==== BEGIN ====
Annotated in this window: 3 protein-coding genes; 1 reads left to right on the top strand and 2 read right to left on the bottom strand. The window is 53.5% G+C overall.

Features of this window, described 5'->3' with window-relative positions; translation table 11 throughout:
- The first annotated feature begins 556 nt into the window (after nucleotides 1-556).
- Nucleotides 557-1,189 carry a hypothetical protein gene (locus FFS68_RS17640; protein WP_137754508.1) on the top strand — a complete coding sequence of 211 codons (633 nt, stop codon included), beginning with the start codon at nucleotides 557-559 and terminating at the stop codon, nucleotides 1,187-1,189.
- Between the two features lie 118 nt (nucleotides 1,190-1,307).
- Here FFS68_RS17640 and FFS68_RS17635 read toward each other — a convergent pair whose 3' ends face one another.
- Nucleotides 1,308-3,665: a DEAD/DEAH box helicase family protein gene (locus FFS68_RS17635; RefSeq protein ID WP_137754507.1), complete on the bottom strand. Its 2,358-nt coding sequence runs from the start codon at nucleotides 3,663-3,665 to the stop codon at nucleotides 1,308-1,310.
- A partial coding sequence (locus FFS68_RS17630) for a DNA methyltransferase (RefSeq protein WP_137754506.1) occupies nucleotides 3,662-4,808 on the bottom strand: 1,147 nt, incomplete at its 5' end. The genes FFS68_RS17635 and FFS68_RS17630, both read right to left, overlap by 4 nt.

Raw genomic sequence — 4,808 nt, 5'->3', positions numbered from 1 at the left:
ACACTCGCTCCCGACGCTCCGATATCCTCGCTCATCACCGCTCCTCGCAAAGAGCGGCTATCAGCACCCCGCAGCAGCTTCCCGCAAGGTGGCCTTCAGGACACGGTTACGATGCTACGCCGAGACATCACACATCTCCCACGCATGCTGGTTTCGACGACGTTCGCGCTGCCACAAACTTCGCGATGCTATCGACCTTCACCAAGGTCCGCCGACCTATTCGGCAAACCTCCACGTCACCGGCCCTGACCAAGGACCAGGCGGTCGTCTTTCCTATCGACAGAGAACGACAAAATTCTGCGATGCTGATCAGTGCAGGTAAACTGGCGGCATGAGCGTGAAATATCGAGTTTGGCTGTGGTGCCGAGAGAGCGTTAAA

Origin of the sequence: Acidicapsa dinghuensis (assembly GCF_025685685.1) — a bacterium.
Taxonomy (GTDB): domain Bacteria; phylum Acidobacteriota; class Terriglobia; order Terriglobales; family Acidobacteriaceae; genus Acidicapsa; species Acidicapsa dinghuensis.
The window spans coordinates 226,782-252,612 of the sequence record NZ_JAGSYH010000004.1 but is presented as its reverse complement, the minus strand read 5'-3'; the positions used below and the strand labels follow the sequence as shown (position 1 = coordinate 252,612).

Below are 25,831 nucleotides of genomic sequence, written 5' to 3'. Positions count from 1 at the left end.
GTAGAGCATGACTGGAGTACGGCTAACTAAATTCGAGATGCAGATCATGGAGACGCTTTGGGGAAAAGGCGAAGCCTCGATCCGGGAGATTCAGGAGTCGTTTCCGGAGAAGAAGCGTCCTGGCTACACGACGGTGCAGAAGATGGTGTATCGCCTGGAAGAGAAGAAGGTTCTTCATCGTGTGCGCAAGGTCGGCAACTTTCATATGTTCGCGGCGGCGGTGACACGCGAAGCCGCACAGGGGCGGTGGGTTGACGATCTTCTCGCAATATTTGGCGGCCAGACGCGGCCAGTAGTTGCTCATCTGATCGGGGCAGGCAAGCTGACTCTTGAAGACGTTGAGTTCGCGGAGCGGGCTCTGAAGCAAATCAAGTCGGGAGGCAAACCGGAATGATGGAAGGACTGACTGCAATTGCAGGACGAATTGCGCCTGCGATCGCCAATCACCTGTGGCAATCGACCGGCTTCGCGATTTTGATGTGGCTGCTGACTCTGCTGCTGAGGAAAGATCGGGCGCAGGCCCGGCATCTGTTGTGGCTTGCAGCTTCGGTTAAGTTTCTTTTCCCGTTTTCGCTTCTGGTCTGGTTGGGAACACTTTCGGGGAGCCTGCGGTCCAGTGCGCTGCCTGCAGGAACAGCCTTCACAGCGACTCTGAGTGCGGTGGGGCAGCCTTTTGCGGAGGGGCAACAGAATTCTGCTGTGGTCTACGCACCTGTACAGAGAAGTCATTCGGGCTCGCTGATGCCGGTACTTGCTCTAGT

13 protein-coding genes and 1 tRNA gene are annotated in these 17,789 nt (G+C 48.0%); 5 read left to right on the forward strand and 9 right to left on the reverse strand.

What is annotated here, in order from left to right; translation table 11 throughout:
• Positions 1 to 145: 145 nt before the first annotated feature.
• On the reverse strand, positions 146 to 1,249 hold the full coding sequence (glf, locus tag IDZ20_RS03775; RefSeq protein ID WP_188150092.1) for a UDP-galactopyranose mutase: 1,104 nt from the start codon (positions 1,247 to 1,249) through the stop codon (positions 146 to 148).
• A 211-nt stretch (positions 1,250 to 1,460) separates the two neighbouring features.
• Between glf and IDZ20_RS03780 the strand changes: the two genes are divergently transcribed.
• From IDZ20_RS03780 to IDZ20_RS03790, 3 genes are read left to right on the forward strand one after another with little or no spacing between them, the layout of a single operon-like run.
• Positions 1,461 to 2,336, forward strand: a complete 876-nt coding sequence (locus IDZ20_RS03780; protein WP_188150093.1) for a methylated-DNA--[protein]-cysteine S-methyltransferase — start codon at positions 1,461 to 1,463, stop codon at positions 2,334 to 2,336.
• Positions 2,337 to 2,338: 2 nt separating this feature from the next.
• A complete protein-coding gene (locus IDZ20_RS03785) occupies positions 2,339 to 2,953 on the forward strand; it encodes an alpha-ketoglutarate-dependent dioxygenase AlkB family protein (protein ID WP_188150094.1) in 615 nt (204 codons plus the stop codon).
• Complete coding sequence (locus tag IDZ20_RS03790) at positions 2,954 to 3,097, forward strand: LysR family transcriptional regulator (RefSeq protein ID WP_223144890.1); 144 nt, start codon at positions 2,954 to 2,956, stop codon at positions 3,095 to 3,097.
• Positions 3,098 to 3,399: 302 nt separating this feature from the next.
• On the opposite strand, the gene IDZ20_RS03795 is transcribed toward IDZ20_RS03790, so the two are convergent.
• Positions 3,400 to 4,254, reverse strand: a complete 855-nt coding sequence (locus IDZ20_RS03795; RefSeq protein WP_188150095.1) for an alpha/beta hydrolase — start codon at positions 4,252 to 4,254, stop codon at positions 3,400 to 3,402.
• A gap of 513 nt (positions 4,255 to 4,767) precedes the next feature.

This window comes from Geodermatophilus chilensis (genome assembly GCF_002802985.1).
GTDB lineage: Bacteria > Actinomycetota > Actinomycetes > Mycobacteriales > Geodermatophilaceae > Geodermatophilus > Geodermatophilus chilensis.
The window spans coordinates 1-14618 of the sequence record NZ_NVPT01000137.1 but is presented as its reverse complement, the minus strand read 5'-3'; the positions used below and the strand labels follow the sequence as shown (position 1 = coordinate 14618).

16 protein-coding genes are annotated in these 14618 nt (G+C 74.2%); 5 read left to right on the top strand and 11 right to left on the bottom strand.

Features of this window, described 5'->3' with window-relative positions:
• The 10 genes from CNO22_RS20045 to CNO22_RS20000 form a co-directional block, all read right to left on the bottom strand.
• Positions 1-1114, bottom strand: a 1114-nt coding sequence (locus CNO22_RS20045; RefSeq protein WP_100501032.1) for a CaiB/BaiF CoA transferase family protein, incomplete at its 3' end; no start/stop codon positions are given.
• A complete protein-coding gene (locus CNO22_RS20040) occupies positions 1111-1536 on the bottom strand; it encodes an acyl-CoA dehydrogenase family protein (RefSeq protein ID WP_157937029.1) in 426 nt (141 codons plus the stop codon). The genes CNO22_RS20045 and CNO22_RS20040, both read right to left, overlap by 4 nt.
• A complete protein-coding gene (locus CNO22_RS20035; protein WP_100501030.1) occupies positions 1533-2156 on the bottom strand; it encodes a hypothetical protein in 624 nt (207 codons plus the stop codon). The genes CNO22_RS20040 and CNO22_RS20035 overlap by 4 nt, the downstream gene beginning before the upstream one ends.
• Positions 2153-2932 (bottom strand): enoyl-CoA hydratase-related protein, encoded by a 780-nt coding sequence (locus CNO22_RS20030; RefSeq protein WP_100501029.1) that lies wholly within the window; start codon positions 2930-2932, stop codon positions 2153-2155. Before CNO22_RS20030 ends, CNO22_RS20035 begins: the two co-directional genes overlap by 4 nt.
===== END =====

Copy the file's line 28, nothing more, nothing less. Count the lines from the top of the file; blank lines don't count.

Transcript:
• On the opposite strand, the gene IDZ20_RS03795 is transcribed toward IDZ20_RS03790, so the two are convergent.